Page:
Answers to Your Garage Door Repairs & Replacement Cost Questions

Garage door on the fritz or looking a little haggard? Don't let your garage door bring down your home's value. Whether your door is dented or cracked, sagging, or simply dating your home's overall look, add instant curb appeal with a secure, energy-efficient, and stylish garage door.

For most homeowners, a garage door is the largest opening to their home, so making sure it's in tip-top shape is key to maintaining a safe, energy-efficient home. Whether you're in the market for a new garage door to replace a broken or damaged door, a quieter garage opener, or if you simply need a garage door spring repaired, we can connect you with the experts to help troubleshoot and manage your garage door repair process. Here's what to expect when planning a garage door repair.

How Much Is a New Garage Door?

A new garage door can range in price from $200 for a single door all the way up to $4,000 for two or more doors. The average homeowner spends about $1,063 on the door and installation. Keep in mind the the price for installing a new garage door will vary based on the type of door, garage door opener, new tracks, adhesives, connectors, and fasteners. Remember to factor in labor for the total cost of a garage door if you plan on getting it installed by a professional.

How Do I Pick a New Garage Door?

Depending on your home's needs, there are a number of things to consider when selecting a new garage door, including size, materials, style, and cost. Many homeowners spend between $740 and $1,417 installing a garage door. Here are the top factors to keep in mind when choosing a new garage door.

Cost of Materials

The cost of the actual garage door varies based on the construction of the product. (Learn more about garage door materials below.) Make sure to also budget for unexpected supplies such as springs, hardware, and garage door openers. If the size of your new garage door is different than the original, you may need additional lumber, paint, and other materials for exterior reframing and touch-up. There may also be fees for disposing or recycling your old garage door.

Labor Expenses

If you just need to replace or reprogram a garage door opener, tech-savvy homeowners may feel comfortable adding that to their DIY list. However, installing a new garage door is something that is best left to a professional. The sheer weight of the door makes it tricky to maneuver, and installing the high-tension springs correctly is crucial to the garage door's function. An expert garage door installer will have the tools, safety knowledge, and experience to successfully install your new garage door, making the labor expenses totally worth it.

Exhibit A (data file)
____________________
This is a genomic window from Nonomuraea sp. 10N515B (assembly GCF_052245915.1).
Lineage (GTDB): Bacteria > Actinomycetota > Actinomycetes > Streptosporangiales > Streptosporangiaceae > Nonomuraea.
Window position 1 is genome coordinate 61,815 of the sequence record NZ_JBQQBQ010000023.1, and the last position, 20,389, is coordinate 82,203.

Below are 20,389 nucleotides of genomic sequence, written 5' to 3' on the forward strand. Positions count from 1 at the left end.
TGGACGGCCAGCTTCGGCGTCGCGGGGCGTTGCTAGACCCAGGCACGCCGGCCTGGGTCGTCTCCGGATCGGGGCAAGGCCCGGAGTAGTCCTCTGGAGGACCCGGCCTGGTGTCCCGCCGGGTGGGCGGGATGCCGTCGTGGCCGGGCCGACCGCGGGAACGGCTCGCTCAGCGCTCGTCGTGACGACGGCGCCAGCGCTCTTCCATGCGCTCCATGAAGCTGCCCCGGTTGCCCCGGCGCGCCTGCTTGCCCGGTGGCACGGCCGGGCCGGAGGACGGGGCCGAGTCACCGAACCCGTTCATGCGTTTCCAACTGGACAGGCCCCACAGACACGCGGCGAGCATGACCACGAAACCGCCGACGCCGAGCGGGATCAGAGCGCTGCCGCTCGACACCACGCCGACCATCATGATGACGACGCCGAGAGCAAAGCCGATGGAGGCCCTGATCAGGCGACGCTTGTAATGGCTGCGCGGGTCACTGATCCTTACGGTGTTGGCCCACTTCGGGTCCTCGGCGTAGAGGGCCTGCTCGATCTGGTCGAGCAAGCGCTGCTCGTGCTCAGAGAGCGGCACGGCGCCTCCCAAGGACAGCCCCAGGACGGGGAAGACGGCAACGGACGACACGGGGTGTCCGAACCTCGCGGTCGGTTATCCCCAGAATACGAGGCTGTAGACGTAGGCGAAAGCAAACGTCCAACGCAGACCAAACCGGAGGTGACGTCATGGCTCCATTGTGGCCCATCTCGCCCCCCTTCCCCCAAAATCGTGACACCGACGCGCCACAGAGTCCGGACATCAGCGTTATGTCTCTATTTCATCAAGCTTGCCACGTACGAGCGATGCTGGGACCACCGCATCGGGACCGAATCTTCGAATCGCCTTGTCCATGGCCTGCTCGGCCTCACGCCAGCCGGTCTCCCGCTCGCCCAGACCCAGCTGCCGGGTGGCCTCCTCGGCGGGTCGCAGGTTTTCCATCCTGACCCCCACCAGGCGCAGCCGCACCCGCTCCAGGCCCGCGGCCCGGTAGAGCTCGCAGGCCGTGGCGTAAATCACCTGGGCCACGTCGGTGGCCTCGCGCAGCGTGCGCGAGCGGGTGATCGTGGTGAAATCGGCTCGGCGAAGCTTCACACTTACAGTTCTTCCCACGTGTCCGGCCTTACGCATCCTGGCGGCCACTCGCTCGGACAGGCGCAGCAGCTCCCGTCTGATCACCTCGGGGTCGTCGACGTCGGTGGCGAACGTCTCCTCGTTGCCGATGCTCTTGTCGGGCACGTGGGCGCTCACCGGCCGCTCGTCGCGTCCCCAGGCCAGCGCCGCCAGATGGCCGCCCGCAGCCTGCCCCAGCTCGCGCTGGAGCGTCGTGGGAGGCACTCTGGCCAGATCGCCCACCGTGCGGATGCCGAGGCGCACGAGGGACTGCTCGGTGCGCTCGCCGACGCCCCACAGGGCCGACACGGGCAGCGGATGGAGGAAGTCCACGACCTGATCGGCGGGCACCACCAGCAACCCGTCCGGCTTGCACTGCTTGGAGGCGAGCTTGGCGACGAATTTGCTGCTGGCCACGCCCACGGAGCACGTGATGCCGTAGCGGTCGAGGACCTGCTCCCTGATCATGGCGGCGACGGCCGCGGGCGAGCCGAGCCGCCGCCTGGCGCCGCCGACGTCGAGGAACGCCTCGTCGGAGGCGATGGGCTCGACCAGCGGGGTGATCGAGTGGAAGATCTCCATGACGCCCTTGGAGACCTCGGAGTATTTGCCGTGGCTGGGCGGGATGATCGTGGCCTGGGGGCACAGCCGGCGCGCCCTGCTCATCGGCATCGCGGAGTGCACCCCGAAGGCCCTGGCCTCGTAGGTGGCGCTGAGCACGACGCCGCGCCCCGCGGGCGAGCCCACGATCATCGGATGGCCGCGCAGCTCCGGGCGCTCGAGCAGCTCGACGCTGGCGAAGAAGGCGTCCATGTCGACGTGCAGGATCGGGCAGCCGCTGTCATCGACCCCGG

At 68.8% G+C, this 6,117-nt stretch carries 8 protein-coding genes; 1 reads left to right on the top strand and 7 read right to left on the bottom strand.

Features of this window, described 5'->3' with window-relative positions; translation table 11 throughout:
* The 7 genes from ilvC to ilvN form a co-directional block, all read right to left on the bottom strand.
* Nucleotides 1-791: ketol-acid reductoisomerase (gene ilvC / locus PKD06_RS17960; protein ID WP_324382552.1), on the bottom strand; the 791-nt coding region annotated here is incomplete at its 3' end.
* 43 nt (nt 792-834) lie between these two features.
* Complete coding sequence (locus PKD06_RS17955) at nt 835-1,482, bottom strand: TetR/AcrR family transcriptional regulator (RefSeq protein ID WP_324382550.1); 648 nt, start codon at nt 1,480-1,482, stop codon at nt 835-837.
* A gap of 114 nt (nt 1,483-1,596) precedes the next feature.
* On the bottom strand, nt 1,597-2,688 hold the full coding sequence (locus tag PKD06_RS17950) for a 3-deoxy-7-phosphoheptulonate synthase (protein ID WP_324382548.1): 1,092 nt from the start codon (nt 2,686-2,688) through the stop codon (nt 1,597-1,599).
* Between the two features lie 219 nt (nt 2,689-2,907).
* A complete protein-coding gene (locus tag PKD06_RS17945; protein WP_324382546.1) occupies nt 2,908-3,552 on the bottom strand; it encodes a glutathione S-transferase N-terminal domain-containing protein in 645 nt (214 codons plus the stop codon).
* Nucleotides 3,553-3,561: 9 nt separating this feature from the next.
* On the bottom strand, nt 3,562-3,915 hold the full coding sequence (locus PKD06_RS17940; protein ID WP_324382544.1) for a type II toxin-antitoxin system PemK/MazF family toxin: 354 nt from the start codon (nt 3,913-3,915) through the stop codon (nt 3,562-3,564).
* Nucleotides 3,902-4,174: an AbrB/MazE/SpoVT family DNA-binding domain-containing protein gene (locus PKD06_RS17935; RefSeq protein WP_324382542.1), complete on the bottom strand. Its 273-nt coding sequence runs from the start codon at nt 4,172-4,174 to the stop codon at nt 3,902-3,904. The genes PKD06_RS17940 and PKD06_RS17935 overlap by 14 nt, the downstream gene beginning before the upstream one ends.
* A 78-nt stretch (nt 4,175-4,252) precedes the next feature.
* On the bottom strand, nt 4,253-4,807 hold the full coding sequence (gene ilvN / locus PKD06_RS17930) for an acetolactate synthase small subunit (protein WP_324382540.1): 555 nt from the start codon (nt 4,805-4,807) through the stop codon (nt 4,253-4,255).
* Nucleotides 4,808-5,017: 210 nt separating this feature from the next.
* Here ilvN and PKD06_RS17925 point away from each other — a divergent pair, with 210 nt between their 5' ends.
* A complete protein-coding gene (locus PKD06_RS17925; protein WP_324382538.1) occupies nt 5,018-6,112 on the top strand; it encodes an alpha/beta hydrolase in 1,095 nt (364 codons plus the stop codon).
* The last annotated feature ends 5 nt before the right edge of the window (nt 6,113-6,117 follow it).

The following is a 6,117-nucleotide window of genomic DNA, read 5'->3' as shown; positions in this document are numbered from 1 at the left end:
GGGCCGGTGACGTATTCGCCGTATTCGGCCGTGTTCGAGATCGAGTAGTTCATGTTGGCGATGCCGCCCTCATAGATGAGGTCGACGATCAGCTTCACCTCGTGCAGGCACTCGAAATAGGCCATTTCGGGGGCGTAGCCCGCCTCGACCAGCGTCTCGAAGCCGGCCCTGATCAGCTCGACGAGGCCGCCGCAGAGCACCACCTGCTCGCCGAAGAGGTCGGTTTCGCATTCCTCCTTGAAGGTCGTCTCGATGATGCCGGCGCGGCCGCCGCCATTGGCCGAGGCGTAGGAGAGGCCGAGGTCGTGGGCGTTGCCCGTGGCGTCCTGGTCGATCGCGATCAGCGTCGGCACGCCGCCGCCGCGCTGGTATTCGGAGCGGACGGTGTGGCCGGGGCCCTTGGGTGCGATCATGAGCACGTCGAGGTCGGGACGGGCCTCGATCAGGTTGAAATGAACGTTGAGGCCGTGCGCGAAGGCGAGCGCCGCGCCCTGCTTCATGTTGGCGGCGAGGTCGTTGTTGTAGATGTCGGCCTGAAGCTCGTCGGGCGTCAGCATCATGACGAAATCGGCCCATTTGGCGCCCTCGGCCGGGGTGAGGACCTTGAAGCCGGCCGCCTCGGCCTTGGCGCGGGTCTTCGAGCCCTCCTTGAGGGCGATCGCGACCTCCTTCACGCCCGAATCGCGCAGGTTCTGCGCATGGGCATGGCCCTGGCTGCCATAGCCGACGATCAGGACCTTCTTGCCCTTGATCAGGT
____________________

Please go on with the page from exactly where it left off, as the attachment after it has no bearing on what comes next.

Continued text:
Style Requirements

Depending on the style and age of your home and homeowner association regulations, the style and color of garage doors will vary. Do your research on the best types of garage doors for your location before making the investment.

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What's the Best Material for a Garage Door?

As with all residential entry doors, the sky's the limit as far as style and color within a variety of materials. While most doors can be painted and customized with window panels, the actual material of the garage door is where the value comes from. Invest in a door that fits your budget and your lifestyle, but keep in mind that the lower the cost, the likelihood of a shorter lifespan. Here are the top materials to look for when shopping for a garage door:


A solid wood door creates stunning curb appeal and is a classic choice for period-specific homes like Craftsman, Colonial, and midcentury. Common woods used in doors are cedar, hemlock, and mahogany. Due to the craftsmanship and natural materials of these doors, they're typically on the top end of garage door materials options. Keep in mind wood garage doors are subject to the elements and regular maintenance is required.


If you're looking for low-maintenance garage doors, check out vinyl door options. Available in a rainbow of colors and nearly limitless styles, vinyl doors are known for their durability. If you live in a coastal region, vinyl might be the best choice for your home due to its ability to resist rust. Standard maintenance typically entails a scrub with soap and water, which you can do when you're washing your car in the driveway.